See also: груб

EnglishEdit

 
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EtymologyEdit

From hypothetical Old English *grubbian, from Proto-Germanic *grubb- (compare Old High German grubilōn (to dig, search), German grübeln (to meditate, ponder)), from Proto-Germanic *grub- (to dig). The noun sense of "larva" (c. 1400) may derive from the notion of "digging insect" or from the possibly unrelated Middle English grub (dwarfish fellow). The slang sense of "food" is first recorded 1659, and has been linked with birds eating grubs or with bub (drink)."

PronunciationEdit

  • IPA(key): /ɡɹʌb/
  • (file)
  • (file)
  • Rhymes: -ʌb

NounEdit

grub (countable and uncountable, plural grubs)

 
An immature beetle
  1. (countable) An immature stage in the life cycle of an insect; a larva.
    Synonym: larva
  2. (uncountable, slang) Food.
    • 1958, Anthony Burgess, The Enemy in the Blanket (The Malayan Trilogy), published 1972, page 298:
      "The rice ration's down to nearly damn-all in the kampongs, but we keep finding dumps of grub in the forest."
    Synonyms: see Thesaurus:food
  3. (obsolete) A short, thick man; a dwarf.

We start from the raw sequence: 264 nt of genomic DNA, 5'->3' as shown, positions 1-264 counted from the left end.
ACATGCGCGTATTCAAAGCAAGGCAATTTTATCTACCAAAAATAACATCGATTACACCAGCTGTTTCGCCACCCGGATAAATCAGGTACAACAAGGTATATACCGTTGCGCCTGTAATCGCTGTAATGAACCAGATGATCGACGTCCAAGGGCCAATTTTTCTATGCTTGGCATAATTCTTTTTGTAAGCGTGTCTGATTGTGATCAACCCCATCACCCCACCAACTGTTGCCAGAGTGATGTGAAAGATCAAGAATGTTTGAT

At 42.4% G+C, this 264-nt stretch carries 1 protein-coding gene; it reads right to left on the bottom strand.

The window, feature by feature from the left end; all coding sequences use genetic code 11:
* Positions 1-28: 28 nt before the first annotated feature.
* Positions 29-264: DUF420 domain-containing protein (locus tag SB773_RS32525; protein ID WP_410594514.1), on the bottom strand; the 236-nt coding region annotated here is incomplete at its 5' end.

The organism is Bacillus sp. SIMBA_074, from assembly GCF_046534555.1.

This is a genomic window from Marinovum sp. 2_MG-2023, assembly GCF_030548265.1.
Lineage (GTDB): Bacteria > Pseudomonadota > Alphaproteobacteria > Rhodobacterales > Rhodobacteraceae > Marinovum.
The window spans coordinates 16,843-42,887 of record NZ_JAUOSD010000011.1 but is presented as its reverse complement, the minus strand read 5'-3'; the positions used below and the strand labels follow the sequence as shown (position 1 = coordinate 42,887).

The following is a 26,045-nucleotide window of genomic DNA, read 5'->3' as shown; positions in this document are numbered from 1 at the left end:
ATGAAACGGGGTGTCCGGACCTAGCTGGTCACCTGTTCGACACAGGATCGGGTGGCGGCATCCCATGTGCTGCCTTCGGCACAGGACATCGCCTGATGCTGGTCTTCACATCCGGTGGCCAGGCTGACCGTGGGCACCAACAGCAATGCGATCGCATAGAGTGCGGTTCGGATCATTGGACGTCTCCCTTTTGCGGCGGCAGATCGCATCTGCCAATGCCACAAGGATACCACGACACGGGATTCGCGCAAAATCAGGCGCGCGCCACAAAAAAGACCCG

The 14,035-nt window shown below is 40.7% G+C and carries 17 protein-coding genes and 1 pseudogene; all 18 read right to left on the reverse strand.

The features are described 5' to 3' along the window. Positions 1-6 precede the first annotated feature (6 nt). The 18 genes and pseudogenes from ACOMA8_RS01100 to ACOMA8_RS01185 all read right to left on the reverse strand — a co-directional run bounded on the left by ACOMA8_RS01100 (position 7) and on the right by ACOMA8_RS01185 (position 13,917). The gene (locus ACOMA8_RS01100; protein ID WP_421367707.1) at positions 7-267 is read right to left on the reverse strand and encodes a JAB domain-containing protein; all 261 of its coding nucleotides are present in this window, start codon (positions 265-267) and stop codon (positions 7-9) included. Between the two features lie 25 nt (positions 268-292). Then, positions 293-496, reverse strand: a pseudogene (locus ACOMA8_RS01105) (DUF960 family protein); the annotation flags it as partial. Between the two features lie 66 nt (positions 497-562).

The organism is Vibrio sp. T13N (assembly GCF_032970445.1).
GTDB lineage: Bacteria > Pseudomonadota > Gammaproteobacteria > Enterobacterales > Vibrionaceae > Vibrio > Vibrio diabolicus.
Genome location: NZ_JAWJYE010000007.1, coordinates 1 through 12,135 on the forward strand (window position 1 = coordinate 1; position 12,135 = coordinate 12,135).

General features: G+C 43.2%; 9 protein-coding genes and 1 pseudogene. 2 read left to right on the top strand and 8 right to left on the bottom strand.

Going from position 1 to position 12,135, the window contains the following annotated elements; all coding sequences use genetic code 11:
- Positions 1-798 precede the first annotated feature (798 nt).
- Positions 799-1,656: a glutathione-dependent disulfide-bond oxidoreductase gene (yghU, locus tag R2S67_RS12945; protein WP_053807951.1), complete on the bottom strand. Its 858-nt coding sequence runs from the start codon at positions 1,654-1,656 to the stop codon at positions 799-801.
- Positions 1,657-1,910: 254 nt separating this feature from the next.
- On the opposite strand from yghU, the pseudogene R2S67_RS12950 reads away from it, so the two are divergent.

• 1602, Richard Carew, Survey of Cornwall
      John Romane, a short clownish grub, would bear the whole carcase of an ox, yet never tugged with him.
  4. (Australia, slang) A dirty person.
  5. (Australia, slang) A despicable person; a lowlife.

Derived termsEdit

TranslationsEdit

The translations below need to be checked and inserted above into the appropriate translation tables, removing any numbers. Numbers do not necessarily match those in definitions. See instructions at Wiktionary:Entry layout § Translations.

See alsoEdit

VerbEdit

grub (third-person singular simple present grubs, present participle grubbing, simple past and past participle grubbed)

  1. To scavenge or in some way scrounge, typically for food.
  2. (transitive, intransitive) To dig; to dig up by the roots; to root out by digging; often followed by up.
    to grub up trees, rushes, or sedge
    • 1846, Julius Hare, The Mission of the Comforter
      They do not attempt to grub up the root of sin.
    • 1898, J. Meade Falkner, Moonfleet Chapter 4
      Yet there was no time to be lost if I was ever to get out alive, and so I groped with my hands against the side of the grave until I made out the bottom edge of the slab, and then fell to grubbing beneath it with my fingers.
  3. (slang, dated, transitive) To supply with food.
    (Can we find and add a quotation of Charles Dickens to this entry?)
  4. (slang, dated) To eat.

TranslationsEdit

AnagramsEdit


GermanEdit

PronunciationEdit

  • (file)

VerbEdit

grub

  1. singular past imperfect of graben

Serbo-CroatianEdit

EtymologyEdit

From Proto-Slavic *grǫbъ.

PronunciationEdit

AdjectiveEdit

grȗb (definite grȗbī, comparative grȕbljī, Cyrillic spelling гру̑б)

  1. rough, coarse
  2. rude

DeclensionEdit